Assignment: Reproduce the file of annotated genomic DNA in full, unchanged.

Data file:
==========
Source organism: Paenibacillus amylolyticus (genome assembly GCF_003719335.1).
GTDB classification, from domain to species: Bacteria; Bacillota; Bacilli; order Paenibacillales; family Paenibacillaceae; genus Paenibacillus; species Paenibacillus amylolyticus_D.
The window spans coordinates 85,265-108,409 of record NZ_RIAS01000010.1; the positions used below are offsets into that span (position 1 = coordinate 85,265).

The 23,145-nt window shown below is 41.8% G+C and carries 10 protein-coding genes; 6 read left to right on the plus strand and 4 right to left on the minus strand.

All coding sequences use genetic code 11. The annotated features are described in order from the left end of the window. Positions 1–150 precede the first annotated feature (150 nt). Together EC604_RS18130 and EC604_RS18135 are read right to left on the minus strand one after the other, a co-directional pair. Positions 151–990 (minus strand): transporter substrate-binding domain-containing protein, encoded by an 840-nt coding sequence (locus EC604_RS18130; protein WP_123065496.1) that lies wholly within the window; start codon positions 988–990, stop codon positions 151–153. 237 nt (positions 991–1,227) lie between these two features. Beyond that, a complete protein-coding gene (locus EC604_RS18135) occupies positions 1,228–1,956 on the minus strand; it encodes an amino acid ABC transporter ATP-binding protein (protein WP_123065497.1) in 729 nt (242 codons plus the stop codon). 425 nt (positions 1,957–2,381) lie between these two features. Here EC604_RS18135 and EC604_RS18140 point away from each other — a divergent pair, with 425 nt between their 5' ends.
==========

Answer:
Source organism: Paenibacillus amylolyticus (genome assembly GCF_003719335.1).
GTDB classification, from domain to species: Bacteria; Bacillota; Bacilli; order Paenibacillales; family Paenibacillaceae; genus Paenibacillus; species Paenibacillus amylolyticus_D.
The window spans coordinates 85,265-108,409 of record NZ_RIAS01000010.1; the positions used below are offsets into that span (position 1 = coordinate 85,265).

The 23,145-nt window shown below is 41.8% G+C and carries 10 protein-coding genes; 6 read left to right on the plus strand and 4 right to left on the minus strand.

All coding sequences use genetic code 11. The annotated features are described in order from the left end of the window. Positions 1–150 precede the first annotated feature (150 nt). Together EC604_RS18130 and EC604_RS18135 are read right to left on the minus strand one after the other, a co-directional pair. Positions 151–990 (minus strand): transporter substrate-binding domain-containing protein, encoded by an 840-nt coding sequence (locus EC604_RS18130; protein WP_123065496.1) that lies wholly within the window; start codon positions 988–990, stop codon positions 151–153. 237 nt (positions 991–1,227) lie between these two features. Beyond that, a complete protein-coding gene (locus EC604_RS18135) occupies positions 1,228–1,956 on the minus strand; it encodes an amino acid ABC transporter ATP-binding protein (protein WP_123065497.1) in 729 nt (242 codons plus the stop codon). 425 nt (positions 1,957–2,381) lie between these two features. Here EC604_RS18135 and EC604_RS18140 point away from each other — a divergent pair, with 425 nt between their 5' ends.